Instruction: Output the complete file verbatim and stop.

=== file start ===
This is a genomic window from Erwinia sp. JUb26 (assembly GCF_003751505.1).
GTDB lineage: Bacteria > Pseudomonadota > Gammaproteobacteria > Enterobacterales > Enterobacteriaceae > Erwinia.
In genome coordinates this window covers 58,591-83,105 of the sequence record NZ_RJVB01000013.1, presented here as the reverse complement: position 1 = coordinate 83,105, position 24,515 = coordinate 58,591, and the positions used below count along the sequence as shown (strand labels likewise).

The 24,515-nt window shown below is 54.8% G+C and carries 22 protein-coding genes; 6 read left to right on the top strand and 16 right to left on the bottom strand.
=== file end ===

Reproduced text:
This is a genomic window from Erwinia sp. JUb26 (assembly GCF_003751505.1).
GTDB lineage: Bacteria > Pseudomonadota > Gammaproteobacteria > Enterobacterales > Enterobacteriaceae > Erwinia.
In genome coordinates this window covers 58,591-83,105 of the sequence record NZ_RJVB01000013.1, presented here as the reverse complement: position 1 = coordinate 83,105, position 24,515 = coordinate 58,591, and the positions used below count along the sequence as shown (strand labels likewise).

The 24,515-nt window shown below is 54.8% G+C and carries 22 protein-coding genes; 6 read left to right on the top strand and 16 right to left on the bottom strand.